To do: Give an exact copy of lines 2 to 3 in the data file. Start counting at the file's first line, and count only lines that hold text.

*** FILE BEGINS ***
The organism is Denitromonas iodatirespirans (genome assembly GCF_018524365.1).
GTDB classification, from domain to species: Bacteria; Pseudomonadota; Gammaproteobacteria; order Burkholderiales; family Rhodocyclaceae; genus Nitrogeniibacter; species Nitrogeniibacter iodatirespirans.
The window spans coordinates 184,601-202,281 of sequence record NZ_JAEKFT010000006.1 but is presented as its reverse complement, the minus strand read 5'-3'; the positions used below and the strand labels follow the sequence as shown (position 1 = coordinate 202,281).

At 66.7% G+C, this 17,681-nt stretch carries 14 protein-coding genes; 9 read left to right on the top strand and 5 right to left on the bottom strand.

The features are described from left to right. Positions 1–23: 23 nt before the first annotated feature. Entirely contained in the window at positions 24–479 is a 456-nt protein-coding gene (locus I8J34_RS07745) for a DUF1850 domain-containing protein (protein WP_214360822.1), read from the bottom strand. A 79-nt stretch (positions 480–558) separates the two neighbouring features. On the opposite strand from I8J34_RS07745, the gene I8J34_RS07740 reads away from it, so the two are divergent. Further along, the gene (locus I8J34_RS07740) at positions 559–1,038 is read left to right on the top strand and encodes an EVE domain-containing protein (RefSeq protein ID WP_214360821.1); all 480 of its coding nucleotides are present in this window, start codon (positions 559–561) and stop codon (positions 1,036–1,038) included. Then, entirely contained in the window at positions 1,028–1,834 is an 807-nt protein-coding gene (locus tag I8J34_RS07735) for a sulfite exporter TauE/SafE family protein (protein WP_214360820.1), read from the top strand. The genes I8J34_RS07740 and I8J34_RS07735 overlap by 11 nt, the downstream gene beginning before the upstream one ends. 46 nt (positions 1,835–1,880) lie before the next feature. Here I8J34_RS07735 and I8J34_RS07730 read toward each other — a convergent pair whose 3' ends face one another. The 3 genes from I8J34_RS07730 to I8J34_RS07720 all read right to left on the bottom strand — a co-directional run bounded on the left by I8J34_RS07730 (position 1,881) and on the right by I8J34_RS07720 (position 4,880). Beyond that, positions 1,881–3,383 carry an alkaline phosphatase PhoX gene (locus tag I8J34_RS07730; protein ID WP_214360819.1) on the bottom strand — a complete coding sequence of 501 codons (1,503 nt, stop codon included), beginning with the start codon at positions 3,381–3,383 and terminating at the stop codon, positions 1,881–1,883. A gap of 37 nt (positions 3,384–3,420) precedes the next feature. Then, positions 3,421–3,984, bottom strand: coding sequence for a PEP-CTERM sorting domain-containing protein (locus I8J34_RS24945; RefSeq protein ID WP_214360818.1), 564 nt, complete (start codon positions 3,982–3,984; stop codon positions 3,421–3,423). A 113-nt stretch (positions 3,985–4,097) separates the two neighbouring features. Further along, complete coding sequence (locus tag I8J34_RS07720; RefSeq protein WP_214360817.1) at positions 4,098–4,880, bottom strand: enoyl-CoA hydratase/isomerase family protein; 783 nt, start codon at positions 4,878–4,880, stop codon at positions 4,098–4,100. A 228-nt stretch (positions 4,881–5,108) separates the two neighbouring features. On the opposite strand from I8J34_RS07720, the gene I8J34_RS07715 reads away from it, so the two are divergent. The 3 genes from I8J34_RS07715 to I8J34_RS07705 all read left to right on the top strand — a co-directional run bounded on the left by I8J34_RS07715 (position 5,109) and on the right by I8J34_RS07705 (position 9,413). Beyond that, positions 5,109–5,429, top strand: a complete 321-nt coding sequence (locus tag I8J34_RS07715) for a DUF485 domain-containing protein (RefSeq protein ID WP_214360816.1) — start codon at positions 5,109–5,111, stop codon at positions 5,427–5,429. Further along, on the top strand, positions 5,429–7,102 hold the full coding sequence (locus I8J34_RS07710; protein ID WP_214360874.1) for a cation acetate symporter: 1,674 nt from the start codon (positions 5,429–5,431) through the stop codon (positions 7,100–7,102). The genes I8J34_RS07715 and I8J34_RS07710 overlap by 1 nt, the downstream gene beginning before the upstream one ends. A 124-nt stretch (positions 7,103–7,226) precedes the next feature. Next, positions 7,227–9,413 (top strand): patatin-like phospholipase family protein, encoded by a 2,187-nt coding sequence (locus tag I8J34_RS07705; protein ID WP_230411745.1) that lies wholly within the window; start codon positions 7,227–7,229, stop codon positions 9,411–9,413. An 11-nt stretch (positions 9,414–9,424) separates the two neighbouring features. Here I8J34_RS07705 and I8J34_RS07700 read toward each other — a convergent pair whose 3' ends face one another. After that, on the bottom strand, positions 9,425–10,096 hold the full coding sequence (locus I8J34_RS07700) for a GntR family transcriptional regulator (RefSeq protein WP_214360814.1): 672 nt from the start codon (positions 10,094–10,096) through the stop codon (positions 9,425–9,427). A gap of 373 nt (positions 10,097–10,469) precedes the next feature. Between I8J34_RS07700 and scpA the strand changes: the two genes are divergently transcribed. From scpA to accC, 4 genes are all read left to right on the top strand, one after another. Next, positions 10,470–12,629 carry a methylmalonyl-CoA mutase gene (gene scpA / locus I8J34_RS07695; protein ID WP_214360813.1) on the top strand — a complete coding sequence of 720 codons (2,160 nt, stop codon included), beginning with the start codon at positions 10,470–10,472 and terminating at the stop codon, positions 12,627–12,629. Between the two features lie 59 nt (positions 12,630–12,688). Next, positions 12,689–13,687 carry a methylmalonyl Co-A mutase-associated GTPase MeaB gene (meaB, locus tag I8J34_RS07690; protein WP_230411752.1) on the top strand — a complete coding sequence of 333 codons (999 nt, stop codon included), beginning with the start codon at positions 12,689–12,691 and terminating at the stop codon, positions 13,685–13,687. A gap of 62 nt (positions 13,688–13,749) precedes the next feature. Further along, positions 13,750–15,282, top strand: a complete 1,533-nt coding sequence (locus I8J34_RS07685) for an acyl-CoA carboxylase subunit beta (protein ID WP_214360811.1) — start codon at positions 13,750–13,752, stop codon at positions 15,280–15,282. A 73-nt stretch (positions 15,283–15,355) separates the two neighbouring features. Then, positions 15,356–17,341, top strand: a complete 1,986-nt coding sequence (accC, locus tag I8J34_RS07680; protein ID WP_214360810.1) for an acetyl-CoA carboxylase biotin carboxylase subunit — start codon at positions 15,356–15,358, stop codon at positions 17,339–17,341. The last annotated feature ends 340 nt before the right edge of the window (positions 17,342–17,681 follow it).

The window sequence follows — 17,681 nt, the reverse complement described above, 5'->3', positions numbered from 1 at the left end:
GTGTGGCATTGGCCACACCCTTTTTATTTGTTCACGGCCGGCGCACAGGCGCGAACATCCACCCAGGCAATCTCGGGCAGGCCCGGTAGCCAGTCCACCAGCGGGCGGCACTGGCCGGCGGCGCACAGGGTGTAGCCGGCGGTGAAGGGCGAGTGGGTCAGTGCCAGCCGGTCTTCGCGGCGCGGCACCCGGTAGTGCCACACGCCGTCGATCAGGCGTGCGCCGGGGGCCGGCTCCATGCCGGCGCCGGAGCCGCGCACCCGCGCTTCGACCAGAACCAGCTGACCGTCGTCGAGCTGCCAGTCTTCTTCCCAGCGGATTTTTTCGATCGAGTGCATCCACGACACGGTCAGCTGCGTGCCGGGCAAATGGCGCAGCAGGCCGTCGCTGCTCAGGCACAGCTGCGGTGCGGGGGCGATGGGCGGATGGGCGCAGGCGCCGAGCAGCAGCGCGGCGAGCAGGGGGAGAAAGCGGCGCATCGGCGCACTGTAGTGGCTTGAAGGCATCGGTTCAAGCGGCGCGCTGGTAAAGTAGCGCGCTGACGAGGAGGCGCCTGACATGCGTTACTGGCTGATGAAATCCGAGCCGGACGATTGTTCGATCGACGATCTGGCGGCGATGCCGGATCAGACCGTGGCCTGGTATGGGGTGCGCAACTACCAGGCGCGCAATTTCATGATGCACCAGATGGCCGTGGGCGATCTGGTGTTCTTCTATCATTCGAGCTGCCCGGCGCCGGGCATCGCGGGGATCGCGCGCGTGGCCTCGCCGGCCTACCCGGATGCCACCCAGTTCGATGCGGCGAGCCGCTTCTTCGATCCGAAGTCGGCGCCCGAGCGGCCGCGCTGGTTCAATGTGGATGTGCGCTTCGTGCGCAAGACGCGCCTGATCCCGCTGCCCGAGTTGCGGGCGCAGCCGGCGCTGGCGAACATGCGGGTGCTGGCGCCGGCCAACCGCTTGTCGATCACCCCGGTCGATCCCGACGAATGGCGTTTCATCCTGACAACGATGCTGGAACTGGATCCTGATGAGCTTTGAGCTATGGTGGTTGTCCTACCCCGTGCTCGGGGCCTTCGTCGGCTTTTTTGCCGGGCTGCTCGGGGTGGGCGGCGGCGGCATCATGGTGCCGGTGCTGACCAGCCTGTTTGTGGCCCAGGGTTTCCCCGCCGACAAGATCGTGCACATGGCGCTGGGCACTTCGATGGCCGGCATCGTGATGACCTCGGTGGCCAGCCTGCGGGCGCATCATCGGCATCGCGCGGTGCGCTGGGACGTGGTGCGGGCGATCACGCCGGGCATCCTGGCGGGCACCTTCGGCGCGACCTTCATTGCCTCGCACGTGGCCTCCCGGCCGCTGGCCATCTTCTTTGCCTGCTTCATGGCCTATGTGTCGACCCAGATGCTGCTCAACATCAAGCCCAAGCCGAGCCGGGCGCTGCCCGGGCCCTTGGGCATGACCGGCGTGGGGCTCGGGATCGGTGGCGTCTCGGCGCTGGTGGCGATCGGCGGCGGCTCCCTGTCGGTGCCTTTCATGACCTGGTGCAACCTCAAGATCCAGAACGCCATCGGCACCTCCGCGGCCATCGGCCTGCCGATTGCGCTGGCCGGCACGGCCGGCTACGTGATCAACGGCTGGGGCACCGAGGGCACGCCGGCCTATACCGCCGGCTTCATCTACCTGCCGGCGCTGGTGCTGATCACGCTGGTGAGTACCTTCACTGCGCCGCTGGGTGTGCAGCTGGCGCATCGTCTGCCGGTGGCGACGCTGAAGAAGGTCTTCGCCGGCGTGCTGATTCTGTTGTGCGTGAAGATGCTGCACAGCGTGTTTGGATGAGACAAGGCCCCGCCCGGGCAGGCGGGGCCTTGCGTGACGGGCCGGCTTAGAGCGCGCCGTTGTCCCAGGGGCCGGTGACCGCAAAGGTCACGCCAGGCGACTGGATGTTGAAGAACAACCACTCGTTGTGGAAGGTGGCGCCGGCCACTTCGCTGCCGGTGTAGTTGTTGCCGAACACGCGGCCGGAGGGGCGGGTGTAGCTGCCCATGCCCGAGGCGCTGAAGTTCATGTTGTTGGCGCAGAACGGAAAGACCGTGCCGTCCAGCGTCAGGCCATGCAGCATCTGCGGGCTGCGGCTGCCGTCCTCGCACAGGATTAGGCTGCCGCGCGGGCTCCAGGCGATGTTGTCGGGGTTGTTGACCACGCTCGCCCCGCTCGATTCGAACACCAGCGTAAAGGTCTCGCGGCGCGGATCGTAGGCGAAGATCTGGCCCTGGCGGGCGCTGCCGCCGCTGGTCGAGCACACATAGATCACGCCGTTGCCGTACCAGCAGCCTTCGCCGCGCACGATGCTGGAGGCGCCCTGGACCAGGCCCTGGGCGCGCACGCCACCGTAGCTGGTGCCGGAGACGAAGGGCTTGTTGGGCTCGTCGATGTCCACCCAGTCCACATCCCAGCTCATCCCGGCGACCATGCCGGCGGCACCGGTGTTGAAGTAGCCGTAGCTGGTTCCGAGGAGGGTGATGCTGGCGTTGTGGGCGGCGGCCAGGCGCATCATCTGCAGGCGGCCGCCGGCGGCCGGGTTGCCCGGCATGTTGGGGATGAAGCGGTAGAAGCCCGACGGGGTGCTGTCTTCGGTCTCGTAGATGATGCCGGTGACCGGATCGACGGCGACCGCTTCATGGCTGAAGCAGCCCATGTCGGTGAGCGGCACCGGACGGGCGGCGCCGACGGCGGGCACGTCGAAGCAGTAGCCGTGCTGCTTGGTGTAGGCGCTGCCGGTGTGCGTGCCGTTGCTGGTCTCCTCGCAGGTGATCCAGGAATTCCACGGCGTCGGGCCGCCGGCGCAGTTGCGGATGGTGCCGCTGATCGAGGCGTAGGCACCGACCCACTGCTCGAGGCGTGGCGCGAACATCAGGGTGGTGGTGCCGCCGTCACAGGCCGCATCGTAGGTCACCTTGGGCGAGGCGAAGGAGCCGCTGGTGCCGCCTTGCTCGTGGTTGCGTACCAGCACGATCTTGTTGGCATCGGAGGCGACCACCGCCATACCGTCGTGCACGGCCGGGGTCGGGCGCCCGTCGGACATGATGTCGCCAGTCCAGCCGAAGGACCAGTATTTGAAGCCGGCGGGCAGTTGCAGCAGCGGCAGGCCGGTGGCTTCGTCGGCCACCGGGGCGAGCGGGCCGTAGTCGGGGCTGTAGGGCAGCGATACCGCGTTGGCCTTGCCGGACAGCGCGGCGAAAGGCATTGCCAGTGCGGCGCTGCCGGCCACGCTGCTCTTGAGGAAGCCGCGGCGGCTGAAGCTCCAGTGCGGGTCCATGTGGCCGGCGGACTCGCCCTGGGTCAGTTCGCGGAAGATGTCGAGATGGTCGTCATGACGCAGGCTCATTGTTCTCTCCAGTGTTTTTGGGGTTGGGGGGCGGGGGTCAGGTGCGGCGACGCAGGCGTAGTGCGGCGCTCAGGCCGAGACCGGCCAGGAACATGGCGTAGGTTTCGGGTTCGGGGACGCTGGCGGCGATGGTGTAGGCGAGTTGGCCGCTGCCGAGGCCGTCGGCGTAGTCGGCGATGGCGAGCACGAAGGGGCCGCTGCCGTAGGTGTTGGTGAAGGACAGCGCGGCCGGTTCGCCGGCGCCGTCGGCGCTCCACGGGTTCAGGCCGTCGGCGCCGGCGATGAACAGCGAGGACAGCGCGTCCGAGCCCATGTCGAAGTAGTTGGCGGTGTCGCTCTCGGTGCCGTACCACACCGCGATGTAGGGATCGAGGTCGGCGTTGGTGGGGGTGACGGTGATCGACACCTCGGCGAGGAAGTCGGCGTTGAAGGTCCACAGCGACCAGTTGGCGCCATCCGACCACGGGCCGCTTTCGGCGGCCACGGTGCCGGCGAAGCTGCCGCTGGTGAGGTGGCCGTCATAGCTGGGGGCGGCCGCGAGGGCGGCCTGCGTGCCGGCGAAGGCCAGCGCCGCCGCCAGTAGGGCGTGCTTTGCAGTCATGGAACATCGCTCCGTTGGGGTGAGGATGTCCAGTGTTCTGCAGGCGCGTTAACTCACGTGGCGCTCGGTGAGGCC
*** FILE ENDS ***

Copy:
GTDB classification, from domain to species: Bacteria; Pseudomonadota; Gammaproteobacteria; order Burkholderiales; family Rhodocyclaceae; genus Nitrogeniibacter; species Nitrogeniibacter iodatirespirans.
The window spans coordinates 184,601-202,281 of sequence record NZ_JAEKFT010000006.1 but is presented as its reverse complement, the minus strand read 5'-3'; the positions used below and the strand labels follow the sequence as shown (position 1 = coordinate 202,281).